Women from Ukraine in Poland. Let’s Think About Creating a Friendly Space for Them

In her book perversely titled ‘The Unwomanly Face of War’ Nobel laureate Svetlana Alexievich tells the stories of Ukrainian, Belarusian and Russian women fighting on the front lines of World War II. Today, more than 75 years later, women are found again on the front lines.

Even though a lot of time has passed, one more thing remained the same, namely their physiology. When we look at the suffering, we tend to overlook what may seem more trivial at first, that is of the limited access of women to basic cleaning products, including those for intimate hygiene. Or their right to have their dignity.

Menstruation and the labour market

War will not stop women from menstruating. Which means that if we deliberately ignore the topic, this can only lead to further social exclusion of women.

At the same time, menstrual poverty is not an imaginary problem. A report by the Kulczyk Foundation shows that in the middle of highly developed Europe at the beginning of the 21st century, one in five Polish women happened not to have enough money to buy proper menstrual pads or tampons. As many as 17 percent of the women in Poland missed work or school at least once due to menstruation. And one in ten women had to take time off school or work due to a lack of a pad during their period.

The authors of the survey emphasise that menstruating women sometimes need to perform duties in onerous and uncomfortable conditions, often with limited access to restrooms. They are also discriminated against and considered to be less efficient workers who cannot be fully relied on. This, in turn, prevents them from being entrusted with interesting or prestigious projects.

The war in Ukraine, and the resulting flight of millions of women in need, can only exacerbate this problem in Poland. This is especially true in the context of the labour market where most of the people who migrate to Poland will end up sooner or later.

Moving towards awareness

If menstruation is an obstacle to career growth, it’s a problem that needs to be tackled by employers who care about their female employees and also by those who already employ or will soon employ women from Ukraine. It will be all the more difficult with Ukrainian women because of their inability to communicate freely in Poland or are simply ashamed. The shame may be even bigger given that these women have to start from scratch quickly in a completely unfamiliar environment.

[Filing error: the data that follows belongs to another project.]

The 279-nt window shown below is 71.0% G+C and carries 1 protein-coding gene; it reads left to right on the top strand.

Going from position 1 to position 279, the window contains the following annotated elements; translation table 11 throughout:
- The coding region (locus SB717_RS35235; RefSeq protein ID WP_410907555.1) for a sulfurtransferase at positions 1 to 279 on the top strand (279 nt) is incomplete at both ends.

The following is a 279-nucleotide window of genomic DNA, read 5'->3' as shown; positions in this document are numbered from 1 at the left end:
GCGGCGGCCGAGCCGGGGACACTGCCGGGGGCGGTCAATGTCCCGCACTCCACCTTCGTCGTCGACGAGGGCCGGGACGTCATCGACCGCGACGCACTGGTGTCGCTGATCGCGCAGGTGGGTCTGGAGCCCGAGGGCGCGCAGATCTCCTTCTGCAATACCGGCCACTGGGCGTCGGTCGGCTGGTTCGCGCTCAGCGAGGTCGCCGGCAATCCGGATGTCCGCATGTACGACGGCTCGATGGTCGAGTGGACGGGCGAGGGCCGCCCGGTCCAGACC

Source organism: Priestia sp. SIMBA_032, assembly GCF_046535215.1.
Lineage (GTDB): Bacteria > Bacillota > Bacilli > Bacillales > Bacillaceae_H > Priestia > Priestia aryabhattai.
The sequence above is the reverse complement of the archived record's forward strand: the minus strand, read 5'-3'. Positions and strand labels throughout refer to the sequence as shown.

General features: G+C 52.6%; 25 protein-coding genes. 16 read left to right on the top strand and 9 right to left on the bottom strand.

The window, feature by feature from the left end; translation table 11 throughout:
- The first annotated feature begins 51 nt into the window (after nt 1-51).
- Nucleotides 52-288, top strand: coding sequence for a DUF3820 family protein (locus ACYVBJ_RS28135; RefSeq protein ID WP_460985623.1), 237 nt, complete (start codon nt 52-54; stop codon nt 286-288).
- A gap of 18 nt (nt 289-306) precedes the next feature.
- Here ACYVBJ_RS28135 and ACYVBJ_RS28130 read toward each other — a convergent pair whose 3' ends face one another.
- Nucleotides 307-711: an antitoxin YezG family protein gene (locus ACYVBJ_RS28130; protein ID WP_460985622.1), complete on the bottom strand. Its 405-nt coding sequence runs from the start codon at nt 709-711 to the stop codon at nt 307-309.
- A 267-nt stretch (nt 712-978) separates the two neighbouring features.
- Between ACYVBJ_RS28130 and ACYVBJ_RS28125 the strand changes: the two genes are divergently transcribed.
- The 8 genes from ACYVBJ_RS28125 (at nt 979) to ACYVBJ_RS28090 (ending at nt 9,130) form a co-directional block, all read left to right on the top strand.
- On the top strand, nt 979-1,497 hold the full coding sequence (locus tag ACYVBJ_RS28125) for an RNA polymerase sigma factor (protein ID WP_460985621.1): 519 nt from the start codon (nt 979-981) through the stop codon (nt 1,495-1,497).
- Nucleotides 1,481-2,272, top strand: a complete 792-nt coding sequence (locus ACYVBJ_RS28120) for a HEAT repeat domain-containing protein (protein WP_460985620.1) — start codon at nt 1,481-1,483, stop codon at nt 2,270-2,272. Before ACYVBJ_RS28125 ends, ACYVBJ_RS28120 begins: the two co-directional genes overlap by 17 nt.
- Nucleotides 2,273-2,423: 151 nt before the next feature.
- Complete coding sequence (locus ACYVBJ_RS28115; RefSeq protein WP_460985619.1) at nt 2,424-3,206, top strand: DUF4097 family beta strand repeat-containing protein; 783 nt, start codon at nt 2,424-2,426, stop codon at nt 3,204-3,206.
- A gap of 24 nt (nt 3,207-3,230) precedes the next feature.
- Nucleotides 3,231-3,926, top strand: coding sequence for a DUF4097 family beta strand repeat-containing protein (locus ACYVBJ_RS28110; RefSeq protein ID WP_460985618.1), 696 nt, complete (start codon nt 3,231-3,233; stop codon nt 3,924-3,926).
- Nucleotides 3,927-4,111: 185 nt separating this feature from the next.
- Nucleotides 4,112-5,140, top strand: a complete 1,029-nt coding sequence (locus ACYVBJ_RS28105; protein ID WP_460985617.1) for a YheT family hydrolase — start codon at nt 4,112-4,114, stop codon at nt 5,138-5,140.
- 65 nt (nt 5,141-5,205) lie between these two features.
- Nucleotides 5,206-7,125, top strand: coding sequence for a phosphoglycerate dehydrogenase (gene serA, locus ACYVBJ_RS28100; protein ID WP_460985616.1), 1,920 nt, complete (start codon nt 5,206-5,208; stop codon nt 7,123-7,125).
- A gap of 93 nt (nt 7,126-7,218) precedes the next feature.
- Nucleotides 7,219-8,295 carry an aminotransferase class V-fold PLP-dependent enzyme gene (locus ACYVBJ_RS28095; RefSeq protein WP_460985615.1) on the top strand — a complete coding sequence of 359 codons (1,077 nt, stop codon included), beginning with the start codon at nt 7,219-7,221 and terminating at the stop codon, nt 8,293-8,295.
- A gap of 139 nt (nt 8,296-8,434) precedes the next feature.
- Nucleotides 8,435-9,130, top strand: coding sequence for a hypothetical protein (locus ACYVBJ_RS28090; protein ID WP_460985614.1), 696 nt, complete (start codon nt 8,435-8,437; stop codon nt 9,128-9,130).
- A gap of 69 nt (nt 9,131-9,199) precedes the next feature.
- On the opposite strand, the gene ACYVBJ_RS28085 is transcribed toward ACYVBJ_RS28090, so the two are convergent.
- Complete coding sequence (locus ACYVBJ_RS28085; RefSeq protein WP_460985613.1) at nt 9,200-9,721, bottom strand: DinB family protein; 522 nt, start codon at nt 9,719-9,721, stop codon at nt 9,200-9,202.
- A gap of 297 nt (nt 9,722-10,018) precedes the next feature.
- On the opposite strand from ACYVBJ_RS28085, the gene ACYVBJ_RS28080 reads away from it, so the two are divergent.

One of the challenges facing employers today is to create conditions in the workplace for women to be able to talk freely about their menstrual health and to do so without fear of being laughed at by their colleagues. Today, women are too embarrassed to talk about menstruation even among other women. Oftentimes, they often have to listen to disrespectful comments such as ‘Chill out! Are you on your period or something?’

Such stereotypes usually stem from ignorance. It is the responsibility of the employer to provide education in a mixed gender team and build awareness about women’s mood and behaviour changes during the cycle.

A working climate where everyone feels comfortable should be based on openness, kindness, mutual understanding and trust. Women know best when they are most productive and when they need to take a break.

Workshops not only for women

It should be noted that menstruation is not only a woman’s problem but in fact the problem of the community in which she works. We should talk about health, be aware of women’s needs and ask them what they find important. We should pay attention to changes in their behaviour, and notice when they feel worse. We should also encourage people to talk about their bodies and needs.

What really matters is that open conversations about menstruation can be aided by providing menstrual hygiene products in corporate restrooms, including menstrual pads and tampons – and bins for their disposal.

You might also consider arranging office-based medical consultation or a workshop with menstrual health experts. Some women still have a poor understanding of their bodies and are not fully aware what they might expect during their cycle. Others suffer from undiagnosed endometriosis, PMS (premenstrual syndrome) or PMDD (premenstrual dysphoric disorder). Importantly, you should think about inviting men to the workshop, too. They will get to know their female colleagues and their needs better.

The challenges related to menstrual health in the workplace may seem overwhelming, at least at the beginning of your intervention. However, there are several initiatives that may help you to break the menstrual taboo. One of them is Career Cycle, a nationwide program for employers.

The campaign launched earlier this year supports the creation of friendly workplaces, regardless of the gender of your employee. In the context of Ukrainian women immigrating to Poland, this may be even more important for employers. Particularly those who want to help immigrant women from across our eastern border take their first professional steps in Poland.